The present invention also relates to a process that comprises a method for producing a product, such as by generating test data to facilitate identification of such product, comprising identifying an agent according to one of the disclosed processes for identifying such an agent (i.e., the therapeutic agents identified according to the assay procedures disclosed herein) wherein said product is the data collected with respect to said agent as a result of said identification process, or assay, and wherein said data is sufficient to convey the chemical character and/or structure and/or properties of said agent. For example, the present invention specifically contemplates a situation whereby a user of an assay of the invention may use the assay to screen for compounds having the desired enzyme modulating activity and, having identified the compound, then conveys that information (i.e., information as to structure, dosage, etc) to another user who then utilizes the information to reproduce the agent and administer it for therapeutic or research purposes according to the invention. For example, the user of the assay (user 1) may screen a number of test compounds without knowing the structure or identity of the compounds (such as where a number of code numbers are used the first user is simply given samples labeled with said code numbers) and, after performing the screening process, using one or more assay processes of the present invention, then imparts to a second user (user 2), verbally or in writing or some equivalent fashion, sufficient information to identify the compounds having a particular modulating activity (for example, the code number with the corresponding results). This transmission of information from user 1 to user 2 is specifically contemplated by the present invention.

In accordance with the foregoing, the present invention relates to a method for producing test data with respect to the biological activity of a compound comprising:

(a) contacting a cell with each of a plurality of compounds exhibiting similar biological activity and determining a change in the expression of a plurality of genes of said cell as a result of said contacting whereby the relative changes in expression of said genes together forms a gene expression profile;

(b) contacting a compound different from that of (a) determined genes of (a) and determining a change in expression of said determined genes as a result of said contacting whereby the relative changes in expression of said determined genes together forms the gene expression profile of (a) thereby identifying a biologically active compound; and

(c) producing test data with respect to the gene modulating activity of said compound based on the gene expression profile indicating biological activity.

In one embodiment of the invention, a compound profiler is generated by the following method:

    • 1) Sort the reference compounds into groups based on supervised and/or unsupervised means:
      • a. Supervised method: base upon the similar mechanisms of action or biology function of related reference compounds reported in the literature.
      • b. Unsupervised method: based on the similarity of the gene profiles (gene clustering or Fishing) or biological function profiles (go profile).
      • c. Combination of the Supervised and Unsupervised method: refined the groups generated by the unsupervised method with the supervised method.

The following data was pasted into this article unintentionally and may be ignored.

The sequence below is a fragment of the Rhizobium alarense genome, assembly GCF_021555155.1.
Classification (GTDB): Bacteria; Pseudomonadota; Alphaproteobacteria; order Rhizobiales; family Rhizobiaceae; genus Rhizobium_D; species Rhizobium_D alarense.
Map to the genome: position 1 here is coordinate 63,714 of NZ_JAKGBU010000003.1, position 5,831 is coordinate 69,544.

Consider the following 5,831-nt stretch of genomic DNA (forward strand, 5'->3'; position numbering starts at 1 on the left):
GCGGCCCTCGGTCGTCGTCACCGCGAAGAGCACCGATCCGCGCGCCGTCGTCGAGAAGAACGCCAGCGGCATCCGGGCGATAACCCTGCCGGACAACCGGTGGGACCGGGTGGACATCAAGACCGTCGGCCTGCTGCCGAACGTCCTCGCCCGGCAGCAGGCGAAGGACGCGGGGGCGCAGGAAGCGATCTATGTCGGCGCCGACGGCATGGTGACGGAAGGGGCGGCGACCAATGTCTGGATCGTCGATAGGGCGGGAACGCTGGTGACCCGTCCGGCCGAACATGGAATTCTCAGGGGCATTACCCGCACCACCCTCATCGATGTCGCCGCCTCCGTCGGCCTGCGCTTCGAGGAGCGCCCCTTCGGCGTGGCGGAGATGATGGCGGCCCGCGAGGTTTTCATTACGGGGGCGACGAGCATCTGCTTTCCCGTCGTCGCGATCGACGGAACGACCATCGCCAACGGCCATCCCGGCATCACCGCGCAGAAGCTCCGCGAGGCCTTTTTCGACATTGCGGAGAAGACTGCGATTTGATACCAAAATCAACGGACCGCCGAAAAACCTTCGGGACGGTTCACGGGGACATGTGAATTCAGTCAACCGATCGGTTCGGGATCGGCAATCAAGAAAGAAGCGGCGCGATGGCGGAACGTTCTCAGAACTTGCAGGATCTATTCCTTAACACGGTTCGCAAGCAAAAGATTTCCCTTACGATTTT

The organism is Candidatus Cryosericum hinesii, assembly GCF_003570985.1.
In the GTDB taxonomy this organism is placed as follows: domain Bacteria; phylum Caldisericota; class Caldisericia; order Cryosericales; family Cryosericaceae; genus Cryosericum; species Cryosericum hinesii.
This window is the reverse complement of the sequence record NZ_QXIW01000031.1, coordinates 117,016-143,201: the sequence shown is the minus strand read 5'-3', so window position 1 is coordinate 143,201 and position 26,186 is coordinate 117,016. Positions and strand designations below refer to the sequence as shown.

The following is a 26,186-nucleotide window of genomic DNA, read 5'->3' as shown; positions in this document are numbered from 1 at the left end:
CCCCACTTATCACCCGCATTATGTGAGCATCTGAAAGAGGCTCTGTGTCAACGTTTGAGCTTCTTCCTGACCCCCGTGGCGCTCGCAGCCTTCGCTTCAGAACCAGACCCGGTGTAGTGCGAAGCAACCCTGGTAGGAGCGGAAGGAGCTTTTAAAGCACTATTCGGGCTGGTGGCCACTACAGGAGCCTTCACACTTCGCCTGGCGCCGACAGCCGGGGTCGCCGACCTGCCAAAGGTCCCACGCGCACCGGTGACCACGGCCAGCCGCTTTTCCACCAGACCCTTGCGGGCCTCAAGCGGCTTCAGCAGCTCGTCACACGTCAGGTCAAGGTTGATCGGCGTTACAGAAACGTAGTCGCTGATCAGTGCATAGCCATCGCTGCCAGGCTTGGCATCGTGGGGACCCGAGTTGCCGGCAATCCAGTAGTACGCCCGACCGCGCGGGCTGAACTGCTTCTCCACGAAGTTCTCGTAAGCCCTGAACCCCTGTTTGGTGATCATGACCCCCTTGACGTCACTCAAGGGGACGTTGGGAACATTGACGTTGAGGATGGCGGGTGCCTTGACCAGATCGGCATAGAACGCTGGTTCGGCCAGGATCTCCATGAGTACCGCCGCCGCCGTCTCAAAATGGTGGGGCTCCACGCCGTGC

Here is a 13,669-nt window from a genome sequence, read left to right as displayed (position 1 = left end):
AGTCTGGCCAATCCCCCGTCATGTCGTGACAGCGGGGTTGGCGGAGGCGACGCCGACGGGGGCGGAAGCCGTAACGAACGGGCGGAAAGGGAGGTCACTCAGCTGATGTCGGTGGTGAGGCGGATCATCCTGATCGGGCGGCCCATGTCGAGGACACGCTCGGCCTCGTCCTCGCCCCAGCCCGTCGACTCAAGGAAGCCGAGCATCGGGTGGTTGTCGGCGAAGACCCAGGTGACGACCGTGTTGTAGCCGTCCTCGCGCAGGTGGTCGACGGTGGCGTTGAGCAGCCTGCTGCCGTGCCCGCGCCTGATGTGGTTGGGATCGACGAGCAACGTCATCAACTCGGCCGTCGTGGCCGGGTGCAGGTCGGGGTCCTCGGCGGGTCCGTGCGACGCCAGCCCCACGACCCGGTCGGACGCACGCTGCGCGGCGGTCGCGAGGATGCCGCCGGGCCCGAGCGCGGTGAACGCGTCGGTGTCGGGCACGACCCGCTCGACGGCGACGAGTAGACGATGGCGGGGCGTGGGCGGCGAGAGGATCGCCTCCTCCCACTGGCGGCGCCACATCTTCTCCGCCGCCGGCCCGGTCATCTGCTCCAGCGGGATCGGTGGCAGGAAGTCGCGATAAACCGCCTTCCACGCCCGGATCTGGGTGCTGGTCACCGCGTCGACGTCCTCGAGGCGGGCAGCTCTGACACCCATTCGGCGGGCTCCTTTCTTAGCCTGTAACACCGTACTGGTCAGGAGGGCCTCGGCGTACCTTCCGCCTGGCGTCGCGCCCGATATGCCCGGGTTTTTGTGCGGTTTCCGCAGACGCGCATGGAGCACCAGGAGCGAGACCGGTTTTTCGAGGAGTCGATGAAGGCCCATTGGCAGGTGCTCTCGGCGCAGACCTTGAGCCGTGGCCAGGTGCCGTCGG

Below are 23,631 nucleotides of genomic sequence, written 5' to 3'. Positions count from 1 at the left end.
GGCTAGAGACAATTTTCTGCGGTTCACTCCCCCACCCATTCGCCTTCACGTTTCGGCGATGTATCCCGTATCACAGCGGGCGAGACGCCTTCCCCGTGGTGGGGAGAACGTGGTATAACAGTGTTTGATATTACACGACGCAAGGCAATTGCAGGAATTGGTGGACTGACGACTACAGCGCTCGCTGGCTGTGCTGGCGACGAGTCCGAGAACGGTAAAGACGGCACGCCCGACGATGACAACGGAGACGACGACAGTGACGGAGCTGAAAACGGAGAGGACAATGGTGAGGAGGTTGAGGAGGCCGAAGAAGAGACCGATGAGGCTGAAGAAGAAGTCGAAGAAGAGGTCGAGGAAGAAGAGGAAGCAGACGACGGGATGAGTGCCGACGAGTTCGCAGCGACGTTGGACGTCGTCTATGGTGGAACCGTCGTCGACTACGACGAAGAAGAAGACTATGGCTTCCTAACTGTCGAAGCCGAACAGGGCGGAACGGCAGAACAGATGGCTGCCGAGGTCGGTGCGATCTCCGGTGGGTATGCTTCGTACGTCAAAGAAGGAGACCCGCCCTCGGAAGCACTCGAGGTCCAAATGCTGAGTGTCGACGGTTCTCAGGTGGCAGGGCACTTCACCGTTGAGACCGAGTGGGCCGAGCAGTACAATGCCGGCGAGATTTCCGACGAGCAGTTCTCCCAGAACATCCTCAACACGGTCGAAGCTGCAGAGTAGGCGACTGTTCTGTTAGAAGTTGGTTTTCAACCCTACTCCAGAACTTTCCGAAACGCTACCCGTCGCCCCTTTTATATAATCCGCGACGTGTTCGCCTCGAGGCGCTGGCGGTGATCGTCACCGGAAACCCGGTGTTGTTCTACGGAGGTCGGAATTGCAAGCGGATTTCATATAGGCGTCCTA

• 2) Generate compound classifier by identifying a set of genes that changes significantly from a cell line or across several cell lines for a given compound or series of compounds (analogs):
      • a. Core genes from single cell type, refined by time and/or dose series experiment.
      • b. Core genes from multiple cell types, refined by time and/or dose series experiment.
      • c. Core genes that can be used to separate one compound bin from the other bins in the reference database.
      • d. Identify a common set of core genes as the compound classifier
    • 3) Combine the compound classifiers from a given reference compound database into a compound profile:
      • a. Compute the similarity matrixes of the gene profiles of an unknown compound against the reference compound classifier.
      • b. Plot all the similarity matrix scores of the unknown compounds against the classifiers to generate the profile map.
      • c. Compare the profile maps between the unknown compound and the reference compounds.

In accordance with the present invention, compound profiles were generated based upon reported mechanisms of action (MOAS) for reference compounds. However, one could attempt to establish predictive compound profiles based around other compound groupings, including those based on such properties as toxicity, selectivity, specific molecular targets and/or in vivo efficacy.

In one such example, a compound profile was generated by the following algorithm:

  • 1. Sort reference compounds into groups based upon MOA reported in literature.
  • 2. Treat cells at 5×IC50, IC90, or 40 mM (maximum concentration). Isolate RNA at specific time points following treatment and perform METS analysis.
  • 3. Check the gene expression profiles within each MOA group and, if necessary, divide the compounds into subclasses (e.g. DNA synthesis inhibitors).
  • 4. Search the genes that uniquely show significantly decreased or increased expression levels for each MOA grouping.
  • 5. Test and validate with test data set.
  • 6. Compare relative gene expression levels of the test sample to the expected gene expression levels of the classifiers.